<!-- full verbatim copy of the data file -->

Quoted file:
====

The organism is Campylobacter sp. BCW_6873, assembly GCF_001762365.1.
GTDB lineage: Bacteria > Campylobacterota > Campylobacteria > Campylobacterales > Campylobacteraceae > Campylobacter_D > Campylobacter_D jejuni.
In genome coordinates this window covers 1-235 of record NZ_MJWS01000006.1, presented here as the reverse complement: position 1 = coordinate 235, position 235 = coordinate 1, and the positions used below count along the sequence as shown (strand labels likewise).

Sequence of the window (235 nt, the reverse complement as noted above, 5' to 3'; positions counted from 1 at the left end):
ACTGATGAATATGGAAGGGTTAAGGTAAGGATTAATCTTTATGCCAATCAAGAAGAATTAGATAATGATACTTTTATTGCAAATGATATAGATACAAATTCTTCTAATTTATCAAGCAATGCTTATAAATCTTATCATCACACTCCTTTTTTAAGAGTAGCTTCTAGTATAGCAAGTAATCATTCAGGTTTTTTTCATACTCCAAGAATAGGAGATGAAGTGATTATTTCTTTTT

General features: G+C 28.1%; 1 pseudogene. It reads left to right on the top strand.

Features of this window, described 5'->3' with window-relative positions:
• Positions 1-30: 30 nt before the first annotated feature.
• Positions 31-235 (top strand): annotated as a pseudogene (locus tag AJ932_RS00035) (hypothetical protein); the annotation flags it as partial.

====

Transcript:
The organism is Campylobacter sp. BCW_6873, assembly GCF_001762365.1.
GTDB lineage: Bacteria > Campylobacterota > Campylobacteria > Campylobacterales > Campylobacteraceae > Campylobacter_D > Campylobacter_D jejuni.
In genome coordinates this window covers 1-235 of record NZ_MJWS01000006.1, presented here as the reverse complement: position 1 = coordinate 235, position 235 = coordinate 1, and the positions used below count along the sequence as shown (strand labels likewise).

Sequence of the window (235 nt, the reverse complement as noted above, 5' to 3'; positions counted from 1 at the left end):
ACTGATGAATATGGAAGGGTTAAGGTAAGGATTAATCTTTATGCCAATCAAGAAGAATTAGATAATGATACTTTTATTGCAAATGATATAGATACAAATTCTTCTAATTTATCAAGCAATGCTTATAAATCTTATCATCACACTCCTTTTTTAAGAGTAGCTTCTAGTATAGCAAGTAATCATTCAGGTTTTTTTCATACTCCAAGAATAGGAGATGAAGTGATTATTTCTTTTT

General features: G+C 28.1%; 1 pseudogene. It reads left to right on the top strand.

Features of this window, described 5'->3' with window-relative positions:
• Positions 1-30: 30 nt before the first annotated feature.
• Positions 31-235 (top strand): annotated as a pseudogene (locus tag AJ932_RS00035) (hypothetical protein); the annotation flags it as partial.